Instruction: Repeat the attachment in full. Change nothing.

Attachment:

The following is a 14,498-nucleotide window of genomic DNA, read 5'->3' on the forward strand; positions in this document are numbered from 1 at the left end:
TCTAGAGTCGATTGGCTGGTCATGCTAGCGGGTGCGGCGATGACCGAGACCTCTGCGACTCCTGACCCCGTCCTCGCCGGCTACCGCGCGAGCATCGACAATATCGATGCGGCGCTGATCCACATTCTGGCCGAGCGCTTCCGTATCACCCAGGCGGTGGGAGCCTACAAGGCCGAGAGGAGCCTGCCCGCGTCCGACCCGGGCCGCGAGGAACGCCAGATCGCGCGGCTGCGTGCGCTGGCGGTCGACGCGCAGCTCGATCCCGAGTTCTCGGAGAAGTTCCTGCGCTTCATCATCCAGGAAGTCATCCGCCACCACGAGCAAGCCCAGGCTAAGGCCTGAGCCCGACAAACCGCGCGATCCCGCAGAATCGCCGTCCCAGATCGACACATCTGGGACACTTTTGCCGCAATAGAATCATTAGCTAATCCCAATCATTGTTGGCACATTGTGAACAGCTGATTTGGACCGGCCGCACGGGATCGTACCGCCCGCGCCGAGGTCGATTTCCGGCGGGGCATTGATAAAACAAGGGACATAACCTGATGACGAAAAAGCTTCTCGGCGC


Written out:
The following is a 14,498-nucleotide window of genomic DNA, read 5'->3' on the forward strand; positions in this document are numbered from 1 at the left end:
TCTAGAGTCGATTGGCTGGTCATGCTAGCGGGTGCGGCGATGACCGAGACCTCTGCGACTCCTGACCCCGTCCTCGCCGGCTACCGCGCGAGCATCGACAATATCGATGCGGCGCTGATCCACATTCTGGCCGAGCGCTTCCGTATCACCCAGGCGGTGGGAGCCTACAAGGCCGAGAGGAGCCTGCCCGCGTCCGACCCGGGCCGCGAGGAACGCCAGATCGCGCGGCTGCGTGCGCTGGCGGTCGACGCGCAGCTCGATCCCGAGTTCTCGGAGAAGTTCCTGCGCTTCATCATCCAGGAAGTCATCCGCCACCACGAGCAAGCCCAGGCTAAGGCCTGAGCCCGACAAACCGCGCGATCCCGCAGAATCGCCGTCCCAGATCGACACATCTGGGACACTTTTGCCGCAATAGAATCATTAGCTAATCCCAATCATTGTTGGCACATTGTGAACAGCTGATTTGGACCGGCCGCACGGGATCGTACCGCCCGCGCCGAGGTCGATTTCCGGCGGGGCATTGATAAAACAAGGGACATAACCTGATGACGAAAAAGCTTCTCGGCGC